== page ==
2. Patients and Methods

A standard questionnaire was developed in 2010 by Dr. Yang-Yuan Chen to collect clinical information on patients diagnosed with small bowel diverticular hemorrhage. All member centers of the Taiwan association for the study of small intestinal diseases (TASSID) were invited to report their experience of enteroscopic management of this disorder between January 2004 and April 2010. Eight centers in which deep enteroscopy (single-balloon, ; double-balloon, ) had been performed and used for management of small bowel diverticular hemorrhage were enrolled in this multicenter study. Diagnosis of this disorder was made according to the following criteria: (a) the presence of a small bowel diverticulum discerned by radiology, endoscopy, or surgical findings; (b) the absence of bleeding from the esophagus, stomach, duodenum, or colon after endoscopic evaluation; and (c) evidence of bleeding lesions associated with the diverticulum determined by endoscopic, radiological, or surgical evaluation. Patients with Meckel’s diverticulum were excluded.

3. Results

3.1. Clinical Features

Forty-eight (21 male, 27 female) of 608 patients (7.89%) who underwent enteroscopy in eight participating centers and were diagnosed with small bowel diverticular hemorrhage (range, 1–18 patients per center) were analyzed in the study. The baseline characteristics of the patients are summarized in Table 1. Their mean age was years and their symptoms included bloody stools (29.2%) and tarry stools (79.2%). The median duration of stay in hospital was 14.88 days (range, 0–80) and the median blood transfusion volume was four units (range, 0–26).

The diverticula were mainly located in the jejunum, followed by the distal duodenum and ileum. A single diverticulum was detected in 56.16% of patients, and the remainder had multiple diverticula. Preenteroscopic evaluations included computerized tomography (), small bowel follow-through (), and capsule endoscopy ().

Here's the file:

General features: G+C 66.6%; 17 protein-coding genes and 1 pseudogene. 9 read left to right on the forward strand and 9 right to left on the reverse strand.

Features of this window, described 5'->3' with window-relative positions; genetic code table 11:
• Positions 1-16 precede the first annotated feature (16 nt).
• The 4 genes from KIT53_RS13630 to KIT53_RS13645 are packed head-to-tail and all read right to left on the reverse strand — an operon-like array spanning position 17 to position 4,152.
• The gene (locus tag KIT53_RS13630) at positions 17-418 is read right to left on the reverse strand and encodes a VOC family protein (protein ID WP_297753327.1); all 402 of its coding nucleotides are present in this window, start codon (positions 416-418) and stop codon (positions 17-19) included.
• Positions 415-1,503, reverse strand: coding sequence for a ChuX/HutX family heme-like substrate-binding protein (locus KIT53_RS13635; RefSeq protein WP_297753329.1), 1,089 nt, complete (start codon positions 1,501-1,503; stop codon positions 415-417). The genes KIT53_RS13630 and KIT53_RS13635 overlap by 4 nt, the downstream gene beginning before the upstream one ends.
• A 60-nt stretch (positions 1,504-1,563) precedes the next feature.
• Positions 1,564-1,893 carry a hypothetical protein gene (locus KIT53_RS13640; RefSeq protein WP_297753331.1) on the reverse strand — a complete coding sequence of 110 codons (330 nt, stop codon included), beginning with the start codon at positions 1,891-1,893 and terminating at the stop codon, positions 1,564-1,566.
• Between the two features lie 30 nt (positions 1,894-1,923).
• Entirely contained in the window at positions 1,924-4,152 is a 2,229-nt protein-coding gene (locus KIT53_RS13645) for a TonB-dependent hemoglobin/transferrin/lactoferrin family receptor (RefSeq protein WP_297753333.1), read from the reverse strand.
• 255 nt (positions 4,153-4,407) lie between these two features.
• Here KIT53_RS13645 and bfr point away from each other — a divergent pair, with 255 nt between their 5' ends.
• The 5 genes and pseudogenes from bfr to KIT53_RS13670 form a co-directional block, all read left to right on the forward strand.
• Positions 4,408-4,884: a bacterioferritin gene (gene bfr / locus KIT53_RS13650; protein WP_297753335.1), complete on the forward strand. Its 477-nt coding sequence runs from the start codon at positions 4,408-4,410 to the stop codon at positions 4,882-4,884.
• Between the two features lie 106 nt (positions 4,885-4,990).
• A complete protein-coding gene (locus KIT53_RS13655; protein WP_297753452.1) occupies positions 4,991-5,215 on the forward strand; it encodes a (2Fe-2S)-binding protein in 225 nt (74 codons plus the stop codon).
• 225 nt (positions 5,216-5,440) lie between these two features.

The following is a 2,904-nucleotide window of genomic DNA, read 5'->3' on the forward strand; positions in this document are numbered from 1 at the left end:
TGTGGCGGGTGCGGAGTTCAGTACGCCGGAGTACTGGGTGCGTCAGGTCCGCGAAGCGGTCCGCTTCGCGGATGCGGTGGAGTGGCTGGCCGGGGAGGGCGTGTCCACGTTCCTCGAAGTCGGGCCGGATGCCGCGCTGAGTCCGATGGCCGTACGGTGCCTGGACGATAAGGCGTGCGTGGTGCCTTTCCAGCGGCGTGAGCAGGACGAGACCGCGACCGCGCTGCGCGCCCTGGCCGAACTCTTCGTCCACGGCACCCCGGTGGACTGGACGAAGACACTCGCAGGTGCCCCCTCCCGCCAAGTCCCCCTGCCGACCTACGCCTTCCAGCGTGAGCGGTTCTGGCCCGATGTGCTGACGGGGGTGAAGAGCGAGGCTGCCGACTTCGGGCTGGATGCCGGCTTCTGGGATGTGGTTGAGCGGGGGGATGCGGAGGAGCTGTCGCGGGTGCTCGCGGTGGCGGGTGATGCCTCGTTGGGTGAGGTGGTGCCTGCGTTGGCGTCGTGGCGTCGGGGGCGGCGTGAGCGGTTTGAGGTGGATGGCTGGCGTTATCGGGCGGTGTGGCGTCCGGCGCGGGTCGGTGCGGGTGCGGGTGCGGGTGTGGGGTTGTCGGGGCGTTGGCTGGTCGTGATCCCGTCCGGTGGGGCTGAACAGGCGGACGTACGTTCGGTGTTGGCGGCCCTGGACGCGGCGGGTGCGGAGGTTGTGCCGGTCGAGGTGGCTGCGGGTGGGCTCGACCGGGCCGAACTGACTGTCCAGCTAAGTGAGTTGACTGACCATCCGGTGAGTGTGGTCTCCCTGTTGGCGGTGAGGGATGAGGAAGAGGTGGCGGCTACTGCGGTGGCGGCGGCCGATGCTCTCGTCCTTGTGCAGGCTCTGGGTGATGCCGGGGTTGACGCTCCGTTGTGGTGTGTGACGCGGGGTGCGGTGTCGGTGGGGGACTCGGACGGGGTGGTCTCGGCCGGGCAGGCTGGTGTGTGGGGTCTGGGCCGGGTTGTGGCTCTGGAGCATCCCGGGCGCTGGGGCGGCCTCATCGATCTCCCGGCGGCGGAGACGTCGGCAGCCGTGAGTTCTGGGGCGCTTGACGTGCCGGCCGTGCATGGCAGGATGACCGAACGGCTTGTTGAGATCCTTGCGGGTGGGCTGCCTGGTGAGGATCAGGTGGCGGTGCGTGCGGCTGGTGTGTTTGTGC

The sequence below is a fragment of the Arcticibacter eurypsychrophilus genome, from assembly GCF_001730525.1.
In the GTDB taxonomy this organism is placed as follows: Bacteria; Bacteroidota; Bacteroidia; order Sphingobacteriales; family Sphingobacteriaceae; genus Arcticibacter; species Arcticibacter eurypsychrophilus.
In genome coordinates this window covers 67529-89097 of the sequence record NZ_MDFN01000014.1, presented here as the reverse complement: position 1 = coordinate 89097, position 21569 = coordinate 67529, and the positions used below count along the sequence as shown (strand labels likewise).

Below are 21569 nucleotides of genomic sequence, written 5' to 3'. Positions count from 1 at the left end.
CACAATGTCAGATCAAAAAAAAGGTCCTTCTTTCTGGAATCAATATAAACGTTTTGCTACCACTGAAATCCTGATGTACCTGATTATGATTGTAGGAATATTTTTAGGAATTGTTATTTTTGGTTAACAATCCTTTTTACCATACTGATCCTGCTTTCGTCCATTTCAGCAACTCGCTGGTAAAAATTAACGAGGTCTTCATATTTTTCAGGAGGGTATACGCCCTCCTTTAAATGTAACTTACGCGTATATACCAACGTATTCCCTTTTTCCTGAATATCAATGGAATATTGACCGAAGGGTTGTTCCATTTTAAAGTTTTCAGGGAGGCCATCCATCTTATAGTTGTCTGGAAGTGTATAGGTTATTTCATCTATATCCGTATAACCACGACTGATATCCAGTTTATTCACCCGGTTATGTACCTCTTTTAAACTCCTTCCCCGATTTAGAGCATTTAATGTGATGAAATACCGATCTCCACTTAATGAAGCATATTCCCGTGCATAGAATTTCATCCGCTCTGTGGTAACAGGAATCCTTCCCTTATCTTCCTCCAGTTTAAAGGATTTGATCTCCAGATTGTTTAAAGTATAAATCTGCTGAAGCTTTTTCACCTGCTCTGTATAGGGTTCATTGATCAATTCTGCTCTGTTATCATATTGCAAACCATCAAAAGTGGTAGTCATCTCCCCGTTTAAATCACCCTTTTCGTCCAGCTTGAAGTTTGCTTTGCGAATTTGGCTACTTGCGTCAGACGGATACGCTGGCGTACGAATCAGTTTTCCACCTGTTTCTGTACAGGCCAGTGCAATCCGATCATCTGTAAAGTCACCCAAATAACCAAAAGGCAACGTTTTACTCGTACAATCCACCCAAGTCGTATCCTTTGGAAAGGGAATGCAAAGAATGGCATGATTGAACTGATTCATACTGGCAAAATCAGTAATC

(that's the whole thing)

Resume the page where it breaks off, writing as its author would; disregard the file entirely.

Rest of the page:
3.2. Enteroscopic Features and Treatment Outcome

During enteroscopic examination, 25% (12/48) of patients were found to have ulcers without bleeding associated with the diverticulum and the remaining (75%) patients were found to have active bleeding or stigmata of recent hemorrhage, that is, blood clots or protruding vessels. The patient management and outcome were summarized in Figure 1. Two patients were referred for surgery after diagnosis and 11 patients received conservative medical therapy, including parenteral nutrition and/or tranexamic acid therapy. Most of the patients (35/48) received endoscopic therapy as a first-line treatment to control bleeding. A single endoscopic procedure, such as argon plasma coagulation (), hemoclip (), or injection (), was performed in 68.57% (24/35) of patients and the remainder (11/35) received combined therapy. Initial hemostasis was achieved in 85.7% (30/35) and recurrent bleeding was observed in 20% (6/30) of these patients; recurrent bleeding occurred in 12.5% (6/48) during the 1-month follow-up period; and the overall bleeding-related mortality rate was 8.33% (4/48), including uncontrolled recurrent bleeding (), acute renal failure (), and multiple organ failure after angiography embolization ().